Premises in a practice sale

Getting ahead when marketing a practice for sale

08 December, 2023 / professional-focus
 Nina Sinclair  

When a decision has been made to sell your dental practice, it is worthwhile spending some time to
see what property documentation you have, and which you may require to obtain, as part of the sale process.

Having the following documents readily available prior to marketing the practice for sale will help to avoid any delays during the legal process. It will provide you with a head start. 

In nearly all cases (and especially if the purchaser is taking lending), an Energy Performance Certificate will be insisted upon. It is now a legal requirement for a Certificate to be provided by the seller of a commercial property, which includes dental practices. 

By ensuring that you have all the correct documentation in place at an early stage, the sale process should go more smoothly

An Energy Performance Certificate provides the property with an energy efficiency rating, and it may also provide recommendations on how the energy efficiency of the property could be improved. The Certificate can be obtained reasonably easily and quickly, and they are not hugely expensive. If you purchased your practice during or after 2008, you may have obtained a Certificate from the seller. Certificates are valid for 10 years, and a previous Certificate can be used by you for your sale if still in date.

It is also fairly likely that you will be asked to produce an Asbestos Report. Since 2006, all commercial premises should have an Asbestos Report. In practice, we do find that not a lot of sellers are aware of this obligation, and it can lead to an Asbestos Report having to be obtained during the sale process.  It would be best practice to have an Asbestos Report ready and available at the beginning of the sale process. 

The Solicitor acting for a purchaser will require to carry out a review of all Local Authority consents which have been obtained for any alterations to the property. They will primarily focus on any documentation relating to alterations which have been carried out in the last 10 years. They will also want to see that planning consent is in place for the premises to be used as a dental practice.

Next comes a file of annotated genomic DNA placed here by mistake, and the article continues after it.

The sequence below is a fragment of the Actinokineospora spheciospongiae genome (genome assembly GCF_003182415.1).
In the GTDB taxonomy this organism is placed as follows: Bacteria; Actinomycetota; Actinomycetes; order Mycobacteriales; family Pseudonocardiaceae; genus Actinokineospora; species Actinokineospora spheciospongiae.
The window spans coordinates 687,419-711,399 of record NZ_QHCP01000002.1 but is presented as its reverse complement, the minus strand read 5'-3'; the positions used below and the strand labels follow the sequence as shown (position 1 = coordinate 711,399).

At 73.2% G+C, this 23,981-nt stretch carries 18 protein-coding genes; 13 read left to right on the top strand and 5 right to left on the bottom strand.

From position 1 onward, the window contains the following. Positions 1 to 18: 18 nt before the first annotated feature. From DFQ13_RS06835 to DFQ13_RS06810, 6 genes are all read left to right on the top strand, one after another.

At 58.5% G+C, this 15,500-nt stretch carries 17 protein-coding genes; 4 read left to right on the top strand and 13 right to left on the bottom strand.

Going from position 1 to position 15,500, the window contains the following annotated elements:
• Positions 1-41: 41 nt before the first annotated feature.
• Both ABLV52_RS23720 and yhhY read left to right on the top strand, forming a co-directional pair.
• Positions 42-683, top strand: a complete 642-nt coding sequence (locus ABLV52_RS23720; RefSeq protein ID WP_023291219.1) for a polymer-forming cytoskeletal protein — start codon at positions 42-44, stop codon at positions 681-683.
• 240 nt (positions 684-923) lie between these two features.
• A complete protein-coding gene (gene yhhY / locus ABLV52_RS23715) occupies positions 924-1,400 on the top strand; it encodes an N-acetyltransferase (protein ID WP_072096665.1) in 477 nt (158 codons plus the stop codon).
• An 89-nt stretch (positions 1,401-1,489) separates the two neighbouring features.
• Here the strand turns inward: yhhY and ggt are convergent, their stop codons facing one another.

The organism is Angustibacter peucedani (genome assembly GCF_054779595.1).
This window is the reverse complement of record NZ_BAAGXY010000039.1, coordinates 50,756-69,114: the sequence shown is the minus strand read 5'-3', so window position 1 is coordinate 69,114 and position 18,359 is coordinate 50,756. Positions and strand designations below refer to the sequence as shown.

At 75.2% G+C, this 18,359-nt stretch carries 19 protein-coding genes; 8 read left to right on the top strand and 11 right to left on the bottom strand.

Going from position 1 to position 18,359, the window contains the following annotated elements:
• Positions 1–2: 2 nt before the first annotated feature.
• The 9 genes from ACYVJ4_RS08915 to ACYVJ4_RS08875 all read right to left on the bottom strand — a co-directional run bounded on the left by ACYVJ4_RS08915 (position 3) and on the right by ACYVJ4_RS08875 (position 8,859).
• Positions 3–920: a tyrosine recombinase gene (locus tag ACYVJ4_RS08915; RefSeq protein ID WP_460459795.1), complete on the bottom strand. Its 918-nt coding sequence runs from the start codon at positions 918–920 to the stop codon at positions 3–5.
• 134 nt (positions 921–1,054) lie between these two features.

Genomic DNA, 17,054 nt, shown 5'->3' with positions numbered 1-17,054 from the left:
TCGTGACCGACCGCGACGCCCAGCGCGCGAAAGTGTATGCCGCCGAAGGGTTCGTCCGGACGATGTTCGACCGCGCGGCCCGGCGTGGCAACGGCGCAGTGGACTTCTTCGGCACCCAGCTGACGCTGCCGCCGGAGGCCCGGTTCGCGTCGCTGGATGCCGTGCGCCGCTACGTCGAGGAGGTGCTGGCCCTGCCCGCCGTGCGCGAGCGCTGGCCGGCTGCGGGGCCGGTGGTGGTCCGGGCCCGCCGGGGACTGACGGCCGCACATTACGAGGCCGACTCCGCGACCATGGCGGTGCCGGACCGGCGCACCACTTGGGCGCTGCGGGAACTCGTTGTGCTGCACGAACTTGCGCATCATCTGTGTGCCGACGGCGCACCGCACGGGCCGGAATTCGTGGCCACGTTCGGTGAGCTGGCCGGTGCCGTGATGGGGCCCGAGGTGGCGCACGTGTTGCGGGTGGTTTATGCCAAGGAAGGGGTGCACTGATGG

If any are missing, copies can usually be obtained from the Local Authority. Lack of appropriate Planning or Completion Certificates can cause considerable delays during the sale process, therefore spending some time initially collating the various consents could save you a lot of heartache in the long run.

Lastly, you should ascertain where your Title Deeds are located. Most Title Deeds are now readily available online from Registers Direct for a small cost, however, if you purchased the property some time
ago, it is possible that your property could still be registered in the older Register of Sasines.

In that case, your Title Deeds would not readily be available online and therefore a search for the paper copies should be carried out. These may be held by your bank if they ever held a security over the property.

By ensuring that you have all the correct documentation in place at an early stage, the sale process should go more smoothly. Even if there are gaps in documentation, or issues which need to be addressed, dealing with them before your practice is being marketed will mean that there will be much less time pressure on you.

Conversely, leaving the property matters until the last minute has the potential to cause delays and could possibly derail your sale.

Nina Sinclair, Associate, Thorntons Law LLP
E: / DD: 01382 346288 / W:

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